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Does consistency imply asymptotically unbiasedness? I know the statement doesn't work in the other direction. My guess is it does, although it obviously does not imply unbiasedness.

I think it wouldn't be too hard if one digs into measure theory and makes use of convergence in measure. But I have a gut feeling that this could be proved with only elementary probability theory.

But can anybody give me a proof? Thanks!

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Let $Y_n$ take the value $0$ with probability $(n-1)/n$ and take the value $n$ with probability $1/n$. Then $(Y_n)$ is a consistent sequence of estimators for zero but is not asymptotically unbiased: the expected value of $Y_n$ is $1$ for all $n$.

If we assume a uniform upper bound on the variance, $\mathrm{Var}(Y_n-X)\leq \mathrm{Var}(Y_n)+\mathrm{Var}(X)<C$ for all $n$, then consistency implies asymptotic unbiasedness. Let $Y_1,Y_2,\dots$ be a consistent sequence of estimators for a random variable $X$. This means that for all $\epsilon>0$ the probability of the event $|Y_n-X|>\epsilon$ tends to zero as $n\to\infty$. We want to show that $Y_1,Y_2,\dots$ is asymptotically unbiased: that the expected value of $Y_n-X$ tends to zero as $n\to\infty$. This follow from Cauchy-Schwarz for example: $$\mathbb E[|Y_n-X|]\leq \epsilon+\sqrt{\mathbb E [|Y_n-X|^2]\mathbb{P}[|Y_n-X|\geq\epsilon]}\to 0.$$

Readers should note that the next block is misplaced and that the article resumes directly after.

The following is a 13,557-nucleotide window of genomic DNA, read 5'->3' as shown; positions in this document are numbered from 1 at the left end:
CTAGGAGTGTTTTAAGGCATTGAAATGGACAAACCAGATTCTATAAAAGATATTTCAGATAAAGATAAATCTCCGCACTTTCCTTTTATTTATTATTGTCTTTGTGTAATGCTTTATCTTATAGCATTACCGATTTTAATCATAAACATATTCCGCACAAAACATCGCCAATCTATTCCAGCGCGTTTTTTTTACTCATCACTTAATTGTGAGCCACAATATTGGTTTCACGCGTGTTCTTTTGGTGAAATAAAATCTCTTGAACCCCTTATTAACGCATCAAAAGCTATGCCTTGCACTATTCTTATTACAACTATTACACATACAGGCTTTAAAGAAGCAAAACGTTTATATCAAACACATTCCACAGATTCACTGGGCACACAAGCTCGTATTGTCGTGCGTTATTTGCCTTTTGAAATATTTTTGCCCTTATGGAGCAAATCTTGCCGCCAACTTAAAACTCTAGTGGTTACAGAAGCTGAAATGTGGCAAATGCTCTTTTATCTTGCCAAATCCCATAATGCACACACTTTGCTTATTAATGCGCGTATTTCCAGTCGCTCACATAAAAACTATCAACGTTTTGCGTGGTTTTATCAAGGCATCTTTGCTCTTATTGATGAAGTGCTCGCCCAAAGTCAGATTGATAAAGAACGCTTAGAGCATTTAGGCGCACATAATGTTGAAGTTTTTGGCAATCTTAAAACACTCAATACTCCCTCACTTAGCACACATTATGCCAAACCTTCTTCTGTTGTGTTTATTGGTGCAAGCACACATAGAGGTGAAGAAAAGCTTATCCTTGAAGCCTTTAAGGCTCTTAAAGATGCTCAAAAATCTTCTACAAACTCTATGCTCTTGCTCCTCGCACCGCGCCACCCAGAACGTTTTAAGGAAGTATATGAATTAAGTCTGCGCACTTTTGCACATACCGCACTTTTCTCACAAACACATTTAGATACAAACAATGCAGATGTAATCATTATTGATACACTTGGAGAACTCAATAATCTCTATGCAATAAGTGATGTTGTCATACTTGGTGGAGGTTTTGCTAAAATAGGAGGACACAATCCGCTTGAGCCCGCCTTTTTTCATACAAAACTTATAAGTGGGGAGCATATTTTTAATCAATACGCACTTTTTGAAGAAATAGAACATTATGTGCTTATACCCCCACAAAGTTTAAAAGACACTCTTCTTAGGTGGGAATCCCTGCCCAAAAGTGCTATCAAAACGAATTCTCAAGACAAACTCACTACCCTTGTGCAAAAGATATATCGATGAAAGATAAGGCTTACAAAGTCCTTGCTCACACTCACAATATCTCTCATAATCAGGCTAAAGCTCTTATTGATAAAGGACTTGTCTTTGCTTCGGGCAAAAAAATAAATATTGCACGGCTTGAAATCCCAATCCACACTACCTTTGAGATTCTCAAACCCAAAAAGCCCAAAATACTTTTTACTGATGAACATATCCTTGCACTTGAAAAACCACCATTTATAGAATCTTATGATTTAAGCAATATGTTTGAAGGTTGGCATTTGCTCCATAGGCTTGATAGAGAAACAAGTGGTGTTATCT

It is also useful to note that by Chebyshev's inequality, if the variance tends to zero then asymptotic unbiasedness implies consistency.

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  • $\begingroup$ Can you provide more details about how to get the inequality of $E(|Y_n-X|)$? Thanks. $\endgroup$
    – Lucas
    Feb 13 at 23:26
  • $\begingroup$ @Lucas here is some more details: $\mathbb E |Y_n - X | =\mathbb E \left[ | Y_n - X | {\bf 1} \{|Y_n - X | < \epsilon \} \right] + \mathbb E \left[ | Y_n - X | {\bf 1} \{|Y_n - X | \ge \epsilon \} \right]$. Use Cauchy-Schwarz on the second term and the first term is obviously at most $\epsilon$. $\endgroup$
    – James
    Jul 22 at 5:13

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